363-0552-00L Economic Growth and Resource Use
|Semester||Spring Semester 2015|
|Periodicity||yearly recurring course|
|Language of instruction||English|
|Abstract||The lecture focuses on the economics of non-renewable resources and deals with the main economic issues regarding such commodities.|
|Objective||The objective of the lecture is to make students familiar with the main topics in the economics of non-renewable natural resources so that they become able to autonomously read much of the academic literature on the issue. The economics of natural resources adds an intertemporal dimension to the classical static theory. The analyses provided in the lecture will use basic dynamic optimization tools; students are also expected to develop or consolidate their related technical skills.|
|Content||The lecture focuses on the economics of non-renewable resources and deals with the main economic issues regarding such commodities. Two peculiarities of natural resources make them interesting economic objects. The intertemporal dimension of resource exploitation is absent in standard static treatments of classical economic theory. The non-renewability of natural resources further implies long-term supply limitations, unlike conventional goods that are indefinitely reproducible. Because of those peculiarities, many well-known economic results do not apply to the case of resources.|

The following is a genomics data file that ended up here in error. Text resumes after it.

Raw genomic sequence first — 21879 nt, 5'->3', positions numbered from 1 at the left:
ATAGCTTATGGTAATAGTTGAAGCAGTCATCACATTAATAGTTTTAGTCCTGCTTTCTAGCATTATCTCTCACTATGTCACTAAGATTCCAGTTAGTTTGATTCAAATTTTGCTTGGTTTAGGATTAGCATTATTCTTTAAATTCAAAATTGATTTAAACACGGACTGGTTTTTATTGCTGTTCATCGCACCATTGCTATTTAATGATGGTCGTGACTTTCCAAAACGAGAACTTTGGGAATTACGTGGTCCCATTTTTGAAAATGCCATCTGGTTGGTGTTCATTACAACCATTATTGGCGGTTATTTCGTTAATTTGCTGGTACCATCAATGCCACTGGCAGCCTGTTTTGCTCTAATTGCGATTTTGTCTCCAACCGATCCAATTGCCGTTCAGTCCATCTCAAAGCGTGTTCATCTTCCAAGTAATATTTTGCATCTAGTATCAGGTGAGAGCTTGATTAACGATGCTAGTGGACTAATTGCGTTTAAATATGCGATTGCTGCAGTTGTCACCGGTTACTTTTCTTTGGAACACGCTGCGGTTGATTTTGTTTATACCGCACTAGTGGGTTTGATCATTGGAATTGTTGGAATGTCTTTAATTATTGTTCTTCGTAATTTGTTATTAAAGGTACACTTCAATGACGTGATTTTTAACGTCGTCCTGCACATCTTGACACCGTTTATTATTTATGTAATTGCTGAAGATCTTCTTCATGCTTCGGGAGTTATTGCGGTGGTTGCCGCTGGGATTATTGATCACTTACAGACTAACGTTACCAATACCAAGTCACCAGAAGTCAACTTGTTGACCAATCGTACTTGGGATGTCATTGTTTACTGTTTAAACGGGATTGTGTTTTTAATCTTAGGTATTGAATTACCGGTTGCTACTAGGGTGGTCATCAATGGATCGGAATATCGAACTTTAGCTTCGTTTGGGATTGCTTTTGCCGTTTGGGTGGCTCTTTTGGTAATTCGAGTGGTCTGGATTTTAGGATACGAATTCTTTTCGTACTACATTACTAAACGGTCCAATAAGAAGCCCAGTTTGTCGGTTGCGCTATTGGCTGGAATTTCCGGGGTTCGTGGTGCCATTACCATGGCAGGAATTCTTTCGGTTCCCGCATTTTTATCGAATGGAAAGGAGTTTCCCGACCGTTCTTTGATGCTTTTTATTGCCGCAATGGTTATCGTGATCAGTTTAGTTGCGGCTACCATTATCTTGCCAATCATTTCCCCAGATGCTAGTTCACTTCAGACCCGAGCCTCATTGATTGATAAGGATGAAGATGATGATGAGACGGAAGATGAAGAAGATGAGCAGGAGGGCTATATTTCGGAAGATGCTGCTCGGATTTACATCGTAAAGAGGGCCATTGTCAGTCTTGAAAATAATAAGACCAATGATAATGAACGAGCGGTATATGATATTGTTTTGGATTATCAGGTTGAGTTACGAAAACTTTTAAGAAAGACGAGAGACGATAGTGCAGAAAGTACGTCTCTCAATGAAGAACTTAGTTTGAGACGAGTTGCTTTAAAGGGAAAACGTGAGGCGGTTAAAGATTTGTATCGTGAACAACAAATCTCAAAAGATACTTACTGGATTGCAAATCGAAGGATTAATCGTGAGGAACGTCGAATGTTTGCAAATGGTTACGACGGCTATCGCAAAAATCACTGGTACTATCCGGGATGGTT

As it is appropriate in most chapters, priority will be given to a synthetic partial equilibrium setting. Elementary knowledge of microeconomics (like what is provided by H. Varian, Intermediate Microeconomics) is considered as a prerequisite. Moreover, an introduction to standard partial equilibrium analysis will be provided at the beginning of the lecture. General equilibrium effects should be introduced as they become crucial, as will be the case in the chapters on the interplay between economic growth and resource depletion.
The questions addressed in the lecture will be the following ones:
The intertemporal theory of non-renewable resource supply; the dynamic market equilibrium allocation; the exploration and development of exploitable reserves; the heterogenous quality of resource deposits; pollution and other externalities arising from the use of fossil fuels; the exercise of market power by resource suppliers and market structures; socially optimum extraction patterns and sustainability; the taxation of non-renewable resources; the international strategic dimension of resource taxation; the uncertainty about future reserves and market conditions; economic growth, resource limitations, and the innovation process...
|Lecture notes||Lecture Notes of the course will be sent by email to officially subscribed students.|
|Literature||The main reference of the course is the set of lecture notes; students will also be encouraged to read some influential academic articles dealing with the issues under study.|
|Prerequisites / Notice||Elementary knowledge of microeconomics (like what is provided by H. Varian, Intermediate Microeconomics) is considered as a prerequisite.|